Modern genetic analyses have told us a great deal about many aspects of the human body and mind. However, genetics has been relatively slow in breaking into the study of language. As I have mentioned before, a few years ago resarchers reported that a damaged version of the gene FOXP2 was responsible for the language impairments in the KE family. This sounds more helpful than it really was, since it turns out that even some reptiles have versions of the FOXP2 gene. In humans, FOXP2 isn’t just expressed in the brain — it’s expressed in the gut as well. This means that there is a lot more going on than just having FOXP2 or not.
Over the weekend, researchers presented new data at the Boston University Conference on Language Development that hones in on what, just exactly, FOXP2 does.
It turns out that there is a certain amount of variation in genes. One type of variation is a Single Nucleotide Polymorphism (SNP), which is a single base pair in a string of DNA that varies from animal to animal within a species. Some SNPs may have little or no effect. Others can have disastrous effects. Others are intermediate. The Human Genome Project simply cataloged genes. Scientists are still working on cataloging these variations. (This is the extent of my knowledge. If any geneticists are reading this and want to add more, please do.)
The paper at BUCLD, written by J. Bruce Tomblin and Jonathan Bjork of the University of Iowa and Morten H. Christiansen of Cornell University, looked at SNPs in FOXP2. They selected 6 for study in a population of normally developing adolescents and a population of language-impaired adolescents.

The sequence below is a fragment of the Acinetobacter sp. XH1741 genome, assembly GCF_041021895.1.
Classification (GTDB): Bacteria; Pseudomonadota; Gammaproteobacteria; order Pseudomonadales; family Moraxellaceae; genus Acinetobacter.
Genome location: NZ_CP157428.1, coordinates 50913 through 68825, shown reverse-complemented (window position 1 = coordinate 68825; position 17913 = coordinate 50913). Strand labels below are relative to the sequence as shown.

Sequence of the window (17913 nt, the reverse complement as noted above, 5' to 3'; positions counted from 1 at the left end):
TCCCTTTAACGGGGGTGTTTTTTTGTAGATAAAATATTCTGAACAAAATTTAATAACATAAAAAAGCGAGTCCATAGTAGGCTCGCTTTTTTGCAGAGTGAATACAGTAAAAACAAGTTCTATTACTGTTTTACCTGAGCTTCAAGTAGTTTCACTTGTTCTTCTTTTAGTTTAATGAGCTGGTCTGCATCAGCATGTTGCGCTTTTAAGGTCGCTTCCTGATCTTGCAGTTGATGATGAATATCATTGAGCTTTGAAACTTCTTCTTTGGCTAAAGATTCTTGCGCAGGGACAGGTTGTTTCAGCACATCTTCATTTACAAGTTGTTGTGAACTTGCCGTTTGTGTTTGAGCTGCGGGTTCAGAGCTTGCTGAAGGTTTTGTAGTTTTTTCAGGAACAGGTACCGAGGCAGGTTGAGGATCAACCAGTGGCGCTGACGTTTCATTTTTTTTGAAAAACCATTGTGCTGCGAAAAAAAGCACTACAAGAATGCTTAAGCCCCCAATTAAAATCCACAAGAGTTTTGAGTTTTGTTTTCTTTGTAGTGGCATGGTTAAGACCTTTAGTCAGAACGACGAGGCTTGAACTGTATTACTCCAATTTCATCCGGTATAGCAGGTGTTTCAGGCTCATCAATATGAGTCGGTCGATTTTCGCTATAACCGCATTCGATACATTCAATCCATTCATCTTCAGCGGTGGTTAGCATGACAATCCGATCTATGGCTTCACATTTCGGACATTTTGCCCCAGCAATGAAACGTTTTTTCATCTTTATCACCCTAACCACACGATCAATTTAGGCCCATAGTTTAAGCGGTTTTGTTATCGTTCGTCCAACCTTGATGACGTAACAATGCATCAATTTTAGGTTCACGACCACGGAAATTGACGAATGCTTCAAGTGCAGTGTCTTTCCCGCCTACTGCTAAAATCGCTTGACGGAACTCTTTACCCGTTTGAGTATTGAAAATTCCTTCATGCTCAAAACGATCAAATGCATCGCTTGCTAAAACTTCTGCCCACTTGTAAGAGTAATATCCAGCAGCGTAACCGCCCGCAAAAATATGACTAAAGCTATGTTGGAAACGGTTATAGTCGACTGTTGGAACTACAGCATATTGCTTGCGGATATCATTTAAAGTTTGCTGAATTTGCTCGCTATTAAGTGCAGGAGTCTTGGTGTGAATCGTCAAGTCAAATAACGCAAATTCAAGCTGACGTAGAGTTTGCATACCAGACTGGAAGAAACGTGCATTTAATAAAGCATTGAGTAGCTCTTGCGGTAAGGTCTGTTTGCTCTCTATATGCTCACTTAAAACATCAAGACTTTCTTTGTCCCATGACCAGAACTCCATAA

Two of the six SNPs under study correlated well with a test of procedural memory (strictly speaking, one correlation was only marginally statistically significant). One of these SNPs predicted better procedural memory function and was more common in language-normal adolescents; the other predicted worse procedural memory function and was more common in language-impaired adolescents.
At a mechanistic level, the next step will be understanding how the proteins created by these different versions of FOXP2 do. From my perspective, I’m excited to have further confirmation of the theory that procedural memory is important in language. More importantly, though, I think this study heralds a new, exciting line of research in the study of human language.
(You can read the abstract of the study here.)